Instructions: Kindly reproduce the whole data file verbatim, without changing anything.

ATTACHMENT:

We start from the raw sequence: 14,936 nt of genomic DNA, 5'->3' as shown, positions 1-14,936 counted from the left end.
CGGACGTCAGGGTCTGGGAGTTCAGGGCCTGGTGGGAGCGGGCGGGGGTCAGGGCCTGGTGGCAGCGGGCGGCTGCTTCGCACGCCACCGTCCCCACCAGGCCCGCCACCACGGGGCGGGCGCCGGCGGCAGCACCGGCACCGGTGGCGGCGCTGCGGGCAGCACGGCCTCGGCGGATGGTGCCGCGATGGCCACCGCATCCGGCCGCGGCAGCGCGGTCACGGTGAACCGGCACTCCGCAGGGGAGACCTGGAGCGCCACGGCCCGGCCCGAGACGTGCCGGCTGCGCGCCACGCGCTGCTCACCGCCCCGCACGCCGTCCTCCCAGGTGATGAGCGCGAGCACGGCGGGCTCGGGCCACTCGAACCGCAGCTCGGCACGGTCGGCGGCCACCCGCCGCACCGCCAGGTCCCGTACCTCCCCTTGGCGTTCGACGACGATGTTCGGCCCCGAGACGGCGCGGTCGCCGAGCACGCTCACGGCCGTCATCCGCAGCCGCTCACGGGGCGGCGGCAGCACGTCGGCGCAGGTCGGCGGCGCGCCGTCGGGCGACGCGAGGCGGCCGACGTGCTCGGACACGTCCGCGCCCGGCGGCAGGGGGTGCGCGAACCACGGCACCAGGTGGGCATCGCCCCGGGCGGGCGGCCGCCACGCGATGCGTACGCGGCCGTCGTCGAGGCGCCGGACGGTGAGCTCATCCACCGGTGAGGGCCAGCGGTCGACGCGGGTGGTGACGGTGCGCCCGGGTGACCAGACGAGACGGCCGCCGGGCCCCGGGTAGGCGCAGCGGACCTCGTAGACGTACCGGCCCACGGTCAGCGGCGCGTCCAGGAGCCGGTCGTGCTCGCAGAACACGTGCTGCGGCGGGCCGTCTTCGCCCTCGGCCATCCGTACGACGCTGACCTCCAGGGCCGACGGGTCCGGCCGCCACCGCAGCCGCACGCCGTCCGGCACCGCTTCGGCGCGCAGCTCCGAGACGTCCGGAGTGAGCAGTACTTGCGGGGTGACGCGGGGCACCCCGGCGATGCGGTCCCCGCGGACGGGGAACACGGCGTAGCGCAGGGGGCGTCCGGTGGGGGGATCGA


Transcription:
We start from the raw sequence: 14,936 nt of genomic DNA, 5'->3' as shown, positions 1-14,936 counted from the left end.
CGGACGTCAGGGTCTGGGAGTTCAGGGCCTGGTGGGAGCGGGCGGGGGTCAGGGCCTGGTGGCAGCGGGCGGCTGCTTCGCACGCCACCGTCCCCACCAGGCCCGCCACCACGGGGCGGGCGCCGGCGGCAGCACCGGCACCGGTGGCGGCGCTGCGGGCAGCACGGCCTCGGCGGATGGTGCCGCGATGGCCACCGCATCCGGCCGCGGCAGCGCGGTCACGGTGAACCGGCACTCCGCAGGGGAGACCTGGAGCGCCACGGCCCGGCCCGAGACGTGCCGGCTGCGCGCCACGCGCTGCTCACCGCCCCGCACGCCGTCCTCCCAGGTGATGAGCGCGAGCACGGCGGGCTCGGGCCACTCGAACCGCAGCTCGGCACGGTCGGCGGCCACCCGCCGCACCGCCAGGTCCCGTACCTCCCCTTGGCGTTCGACGACGATGTTCGGCCCCGAGACGGCGCGGTCGCCGAGCACGCTCACGGCCGTCATCCGCAGCCGCTCACGGGGCGGCGGCAGCACGTCGGCGCAGGTCGGCGGCGCGCCGTCGGGCGACGCGAGGCGGCCGACGTGCTCGGACACGTCCGCGCCCGGCGGCAGGGGGTGCGCGAACCACGGCACCAGGTGGGCATCGCCCCGGGCGGGCGGCCGCCACGCGATGCGTACGCGGCCGTCGTCGAGGCGCCGGACGGTGAGCTCATCCACCGGTGAGGGCCAGCGGTCGACGCGGGTGGTGACGGTGCGCCCGGGTGACCAGACGAGACGGCCGCCGGGCCCCGGGTAGGCGCAGCGGACCTCGTAGACGTACCGGCCCACGGTCAGCGGCGCGTCCAGGAGCCGGTCGTGCTCGCAGAACACGTGCTGCGGCGGGCCGTCTTCGCCCTCGGCCATCCGTACGACGCTGACCTCCAGGGCCGACGGGTCCGGCCGCCACCGCAGCCGCACGCCGTCCGGCACCGCTTCGGCGCGCAGCTCCGAGACGTCCGGAGTGAGCAGTACTTGCGGGGTGACGCGGGGCACCCCGGCGATGCGGTCCCCGCGGACGGGGAACACGGCGTAGCGCAGGGGGCGTCCGGTGGGGGGATCGA